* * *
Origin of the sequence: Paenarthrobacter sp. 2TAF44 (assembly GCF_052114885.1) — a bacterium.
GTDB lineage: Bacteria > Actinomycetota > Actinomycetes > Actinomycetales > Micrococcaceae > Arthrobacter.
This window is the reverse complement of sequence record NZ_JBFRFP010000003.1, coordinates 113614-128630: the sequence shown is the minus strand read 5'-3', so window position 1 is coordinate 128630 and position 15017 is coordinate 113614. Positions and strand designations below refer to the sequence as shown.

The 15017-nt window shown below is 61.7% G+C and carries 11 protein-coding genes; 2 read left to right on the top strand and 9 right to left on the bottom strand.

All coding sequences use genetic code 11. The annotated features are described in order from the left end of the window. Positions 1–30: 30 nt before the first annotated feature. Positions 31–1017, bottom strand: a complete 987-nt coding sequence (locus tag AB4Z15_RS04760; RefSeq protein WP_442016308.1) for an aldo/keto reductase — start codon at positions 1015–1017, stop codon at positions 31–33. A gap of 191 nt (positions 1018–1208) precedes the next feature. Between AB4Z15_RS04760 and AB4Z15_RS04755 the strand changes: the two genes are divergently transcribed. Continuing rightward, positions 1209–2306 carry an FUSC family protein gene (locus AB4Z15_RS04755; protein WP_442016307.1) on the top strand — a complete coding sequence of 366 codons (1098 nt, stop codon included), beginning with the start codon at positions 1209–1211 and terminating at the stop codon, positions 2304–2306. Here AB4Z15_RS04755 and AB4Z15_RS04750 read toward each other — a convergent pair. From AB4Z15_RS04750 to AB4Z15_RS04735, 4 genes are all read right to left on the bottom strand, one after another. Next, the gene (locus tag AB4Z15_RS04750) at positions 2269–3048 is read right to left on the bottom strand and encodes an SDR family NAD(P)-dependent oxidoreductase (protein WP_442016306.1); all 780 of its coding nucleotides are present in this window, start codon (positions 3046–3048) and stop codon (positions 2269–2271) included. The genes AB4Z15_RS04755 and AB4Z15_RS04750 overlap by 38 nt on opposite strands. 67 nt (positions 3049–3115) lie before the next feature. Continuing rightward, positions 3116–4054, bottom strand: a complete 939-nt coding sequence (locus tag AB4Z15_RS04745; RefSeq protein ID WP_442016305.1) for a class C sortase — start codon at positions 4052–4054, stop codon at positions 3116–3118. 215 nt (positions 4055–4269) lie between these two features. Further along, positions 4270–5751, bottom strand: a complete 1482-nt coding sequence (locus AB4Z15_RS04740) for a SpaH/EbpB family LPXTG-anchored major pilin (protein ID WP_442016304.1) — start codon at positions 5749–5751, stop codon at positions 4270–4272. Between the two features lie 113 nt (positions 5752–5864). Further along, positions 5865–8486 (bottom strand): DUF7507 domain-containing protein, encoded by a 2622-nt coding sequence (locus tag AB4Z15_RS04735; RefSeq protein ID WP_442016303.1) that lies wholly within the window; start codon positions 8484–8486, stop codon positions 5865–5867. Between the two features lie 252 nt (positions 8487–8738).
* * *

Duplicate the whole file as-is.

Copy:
Origin of the sequence: Paenarthrobacter sp. 2TAF44 (assembly GCF_052114885.1) — a bacterium.
GTDB lineage: Bacteria > Actinomycetota > Actinomycetes > Actinomycetales > Micrococcaceae > Arthrobacter.
This window is the reverse complement of sequence record NZ_JBFRFP010000003.1, coordinates 113614-128630: the sequence shown is the minus strand read 5'-3', so window position 1 is coordinate 128630 and position 15017 is coordinate 113614. Positions and strand designations below refer to the sequence as shown.

The 15017-nt window shown below is 61.7% G+C and carries 11 protein-coding genes; 2 read left to right on the top strand and 9 right to left on the bottom strand.

All coding sequences use genetic code 11. The annotated features are described in order from the left end of the window. Positions 1–30: 30 nt before the first annotated feature. Positions 31–1017, bottom strand: a complete 987-nt coding sequence (locus tag AB4Z15_RS04760; RefSeq protein WP_442016308.1) for an aldo/keto reductase — start codon at positions 1015–1017, stop codon at positions 31–33. A gap of 191 nt (positions 1018–1208) precedes the next feature. Between AB4Z15_RS04760 and AB4Z15_RS04755 the strand changes: the two genes are divergently transcribed. Continuing rightward, positions 1209–2306 carry an FUSC family protein gene (locus AB4Z15_RS04755; protein WP_442016307.1) on the top strand — a complete coding sequence of 366 codons (1098 nt, stop codon included), beginning with the start codon at positions 1209–1211 and terminating at the stop codon, positions 2304–2306. Here AB4Z15_RS04755 and AB4Z15_RS04750 read toward each other — a convergent pair. From AB4Z15_RS04750 to AB4Z15_RS04735, 4 genes are all read right to left on the bottom strand, one after another. Next, the gene (locus tag AB4Z15_RS04750) at positions 2269–3048 is read right to left on the bottom strand and encodes an SDR family NAD(P)-dependent oxidoreductase (protein WP_442016306.1); all 780 of its coding nucleotides are present in this window, start codon (positions 3046–3048) and stop codon (positions 2269–2271) included. The genes AB4Z15_RS04755 and AB4Z15_RS04750 overlap by 38 nt on opposite strands. 67 nt (positions 3049–3115) lie before the next feature. Continuing rightward, positions 3116–4054, bottom strand: a complete 939-nt coding sequence (locus tag AB4Z15_RS04745; RefSeq protein ID WP_442016305.1) for a class C sortase — start codon at positions 4052–4054, stop codon at positions 3116–3118. 215 nt (positions 4055–4269) lie between these two features. Further along, positions 4270–5751, bottom strand: a complete 1482-nt coding sequence (locus AB4Z15_RS04740) for a SpaH/EbpB family LPXTG-anchored major pilin (protein ID WP_442016304.1) — start codon at positions 5749–5751, stop codon at positions 4270–4272. Between the two features lie 113 nt (positions 5752–5864). Further along, positions 5865–8486 (bottom strand): DUF7507 domain-containing protein, encoded by a 2622-nt coding sequence (locus tag AB4Z15_RS04735; RefSeq protein ID WP_442016303.1) that lies wholly within the window; start codon positions 8484–8486, stop codon positions 5865–5867. Between the two features lie 252 nt (positions 8487–8738).